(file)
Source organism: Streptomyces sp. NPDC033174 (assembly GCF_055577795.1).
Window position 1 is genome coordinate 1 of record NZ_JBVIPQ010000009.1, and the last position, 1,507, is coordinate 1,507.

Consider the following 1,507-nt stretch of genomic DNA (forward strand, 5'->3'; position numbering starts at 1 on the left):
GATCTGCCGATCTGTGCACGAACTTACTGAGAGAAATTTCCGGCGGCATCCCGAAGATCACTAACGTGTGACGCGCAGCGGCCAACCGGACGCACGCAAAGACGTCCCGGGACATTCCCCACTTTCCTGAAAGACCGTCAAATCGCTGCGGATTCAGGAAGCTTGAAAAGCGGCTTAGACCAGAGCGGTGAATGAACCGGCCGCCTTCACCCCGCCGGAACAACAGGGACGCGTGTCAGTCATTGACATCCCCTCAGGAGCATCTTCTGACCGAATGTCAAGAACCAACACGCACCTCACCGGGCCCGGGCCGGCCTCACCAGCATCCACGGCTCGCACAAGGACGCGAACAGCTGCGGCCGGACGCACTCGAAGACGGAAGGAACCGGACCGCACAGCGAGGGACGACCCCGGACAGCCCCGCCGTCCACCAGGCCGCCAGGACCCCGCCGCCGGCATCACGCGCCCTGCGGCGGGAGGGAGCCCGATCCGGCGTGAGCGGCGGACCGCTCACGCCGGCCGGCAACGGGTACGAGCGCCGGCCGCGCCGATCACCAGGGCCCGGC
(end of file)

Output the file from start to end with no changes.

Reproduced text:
Source organism: Streptomyces sp. NPDC033174 (assembly GCF_055577795.1).
Window position 1 is genome coordinate 1 of record NZ_JBVIPQ010000009.1, and the last position, 1,507, is coordinate 1,507.

Consider the following 1,507-nt stretch of genomic DNA (forward strand, 5'->3'; position numbering starts at 1 on the left):
GATCTGCCGATCTGTGCACGAACTTACTGAGAGAAATTTCCGGCGGCATCCCGAAGATCACTAACGTGTGACGCGCAGCGGCCAACCGGACGCACGCAAAGACGTCCCGGGACATTCCCCACTTTCCTGAAAGACCGTCAAATCGCTGCGGATTCAGGAAGCTTGAAAAGCGGCTTAGACCAGAGCGGTGAATGAACCGGCCGCCTTCACCCCGCCGGAACAACAGGGACGCGTGTCAGTCATTGACATCCCCTCAGGAGCATCTTCTGACCGAATGTCAAGAACCAACACGCACCTCACCGGGCCCGGGCCGGCCTCACCAGCATCCACGGCTCGCACAAGGACGCGAACAGCTGCGGCCGGACGCACTCGAAGACGGAAGGAACCGGACCGCACAGCGAGGGACGACCCCGGACAGCCCCGCCGTCCACCAGGCCGCCAGGACCCCGCCGCCGGCATCACGCGCCCTGCGGCGGGAGGGAGCCCGATCCGGCGTGAGCGGCGGACCGCTCACGCCGGCCGGCAACGGGTACGAGCGCCGGCCGCGCCGATCACCAGGGCCCGGC